Striper Hunting - Learning to Read the Water

Posted on May 08, 192000 at 22:36:18:

STRIPER HUNTING- Learning to read the water

By Gary D. Scavette

Flyrodding in Maine during the month of June is nothing short of spectacular. Rivers, streams, lakes and ponds become alive with insect activity as water temperatures increase and water levels decrease. Fish become more active feeders at all levels. Stripers begin invading estuaries, beaches, and marshes up and down our vast coastline. The worst part of the month is deciding which species of fish to pursue! Should you decide to take on the striped bass I will outline some strategies that will surely make you a success.

When one considers the contour of our coastline with its many bays, and estuaries it can be intimidating to the novice. You must learn to "read the water" to be a successful striper angler. This is not easily done due to the many variables that come into play such as wind, tides, and currents. We have a tremendous tidal flux that can make an area glass smooth one hour and a raging torrent an hour later. Just as reading water is important to the trout angler it is equally important to the striper angler.

Fishing from waders is an advantage in learning to read water. The intimate relationship that you have with the tide and current in a pair of waders allows you to more reliably notice subtle changes around you that might otherwise go unnoticed in a boat. You are certainly more connected with your surroundings watching as baitfish and crustacia move about around your feet.

The advantage of a boat is that you are more able to fish a variety of different areas to find fish. In my opinion, quality is often sacrificed for quantity when fishing from a boat . Although I spend 99 percent of my time fishing from a boat as a charter captain , I think I learned the most about currents, tides, structure, and striper food from a pair of waders.

Striper habitat takes on many forms but I will summarize them into three main categories and then discuss each in detail . The three categories are currents, texture, and structure.


Currents (moving water) may be created by tides, wind, rivers, or the motion of the earth. Stripers position themselves in currents to facilitate feeding. The harder the current the more stripers seem to like it. In addition flies "swim" far better in currents than slack motionless water. A good current allows your fly to make a long swing over a large area.

One of the most effective places to utilize currents is along a beach. The motion of the surf on the beach will often facilitate the formation of longshore currents that will allow the fly to swing parallel to the beach.

Currents that are formed as a result of tidal flow are of the most significance to the striper angler in Maine. Because of the great variation from high to low tide our tidal currents may be extreme. The currents formed in a particular bay or estuary as a result of the tide will vary for each body of water. This increases the challenge of learning to read these areas.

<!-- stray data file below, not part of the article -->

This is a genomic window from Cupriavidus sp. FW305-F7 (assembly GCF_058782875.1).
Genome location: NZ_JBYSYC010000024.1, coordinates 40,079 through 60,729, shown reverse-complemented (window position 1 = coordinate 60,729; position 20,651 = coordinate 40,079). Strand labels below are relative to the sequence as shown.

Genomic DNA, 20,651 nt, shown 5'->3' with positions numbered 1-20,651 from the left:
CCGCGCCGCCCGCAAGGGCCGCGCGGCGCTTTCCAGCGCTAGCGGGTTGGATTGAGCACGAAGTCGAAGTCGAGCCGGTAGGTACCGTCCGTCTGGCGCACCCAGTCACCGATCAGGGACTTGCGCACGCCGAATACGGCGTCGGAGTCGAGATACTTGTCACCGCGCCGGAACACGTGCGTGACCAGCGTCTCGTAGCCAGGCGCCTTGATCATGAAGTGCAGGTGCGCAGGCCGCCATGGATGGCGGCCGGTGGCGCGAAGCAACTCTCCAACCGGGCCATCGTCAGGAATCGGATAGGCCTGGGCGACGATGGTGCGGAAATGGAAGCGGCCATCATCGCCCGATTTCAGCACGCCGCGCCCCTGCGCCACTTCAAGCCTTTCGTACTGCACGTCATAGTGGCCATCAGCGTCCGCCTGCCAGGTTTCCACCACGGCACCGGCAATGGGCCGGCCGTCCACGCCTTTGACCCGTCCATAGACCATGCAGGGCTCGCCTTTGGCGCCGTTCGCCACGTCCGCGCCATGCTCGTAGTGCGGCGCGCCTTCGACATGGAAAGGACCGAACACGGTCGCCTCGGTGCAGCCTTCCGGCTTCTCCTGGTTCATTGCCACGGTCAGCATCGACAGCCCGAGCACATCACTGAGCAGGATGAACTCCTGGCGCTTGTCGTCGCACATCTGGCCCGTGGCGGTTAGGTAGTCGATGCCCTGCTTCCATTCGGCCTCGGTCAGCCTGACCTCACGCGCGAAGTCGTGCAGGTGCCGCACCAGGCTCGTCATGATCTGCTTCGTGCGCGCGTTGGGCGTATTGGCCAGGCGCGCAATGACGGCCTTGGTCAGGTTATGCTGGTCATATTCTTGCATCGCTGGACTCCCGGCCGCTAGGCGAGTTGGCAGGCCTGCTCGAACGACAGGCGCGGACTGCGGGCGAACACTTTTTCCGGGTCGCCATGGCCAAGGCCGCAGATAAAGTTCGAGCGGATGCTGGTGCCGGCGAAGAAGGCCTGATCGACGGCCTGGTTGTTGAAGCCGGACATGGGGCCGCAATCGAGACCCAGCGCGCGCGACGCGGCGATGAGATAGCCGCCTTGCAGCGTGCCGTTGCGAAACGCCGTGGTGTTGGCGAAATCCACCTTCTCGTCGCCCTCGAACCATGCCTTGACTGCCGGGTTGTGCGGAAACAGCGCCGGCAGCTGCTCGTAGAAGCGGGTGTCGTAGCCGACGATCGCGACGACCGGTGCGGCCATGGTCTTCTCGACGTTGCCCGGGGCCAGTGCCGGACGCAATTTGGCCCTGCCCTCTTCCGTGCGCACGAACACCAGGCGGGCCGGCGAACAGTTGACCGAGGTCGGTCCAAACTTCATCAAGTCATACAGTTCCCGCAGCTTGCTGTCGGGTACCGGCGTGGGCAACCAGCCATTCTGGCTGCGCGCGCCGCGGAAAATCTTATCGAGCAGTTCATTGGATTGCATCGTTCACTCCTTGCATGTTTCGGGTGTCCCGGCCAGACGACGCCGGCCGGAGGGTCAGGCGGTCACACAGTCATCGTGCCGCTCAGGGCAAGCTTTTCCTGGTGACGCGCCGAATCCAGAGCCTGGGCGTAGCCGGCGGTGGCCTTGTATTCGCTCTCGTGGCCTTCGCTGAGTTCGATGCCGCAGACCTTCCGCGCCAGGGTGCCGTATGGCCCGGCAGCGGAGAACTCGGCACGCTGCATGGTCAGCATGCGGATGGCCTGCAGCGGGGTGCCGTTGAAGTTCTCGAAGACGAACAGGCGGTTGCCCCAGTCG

It is important to remember that tide height verses time forms a sine curve. That means that the curve plateaus at both high and low tide with little change in height during these times. To contrast this, at mid tide, both going and coming, the tide height changes the greatest amount for each passing hour. What this means is that you can anticipate little tidal current during the hours of full high and low tide. This "slack tide" generally creates poor fly fishing conditions. On the other hand, the mid tide hours will bring the greatest influence from tidal currents which, depending upon your fishing area, could make for the strongest currents and best fishing conditions. Learn to live by this and you most certainly will catch more fish.


This is my word to describe areas where the water's surface is turbulent. Stripers like texture. Texture can be formed when two or more currents moving in different directions meet (rip). It is also formed as a result of currents moving over structure (rocks, depressions, etc.) or a sudden change in depth of water such as a wave approaching a shoreline(surf). Stripers are amazingly well adapted to holding position in textured water. I suspect that this turbulent water disorients bait making for an easy meal for the striper. Look for texture when striper fishing.


Structure holds many marine invertebrates that make up a large part of a stripers diet. In addition structure provides stripers a place to corner baitfish. It is easy to find structure on Maine's coastline. Breakwaters that go out to lighthouses and rocky points that extend into a bay or estuary offer prime structure for stripers as does any formation that produces textured water.

Mud and sand flats ,areas without hard structure, should not be overloooked. These shallow areas often provide ideal habitat for cruising stripers that are feeding on marine invertebrates such sand eels and marine worms.

Have a great time learning to read striper water. It can be very challenging but rewarding. Remember current , structure, and texture ! You may call me at Northeast Anglers Inc. 1-800-558-7658 or send e mail to if you have any questions or comments regarding this article or fishing in general. In addition, you may join the Maine Striper Network at The network is made up of anglers all over the state who post striper fishing reports via. E mail on the net. This can provide you with an outstanding source of information for where to go and what to use.

Gary Scavette is a registered Maine guide, U.S.C.G licensed captain and the President of Northeast Anglers Inc.

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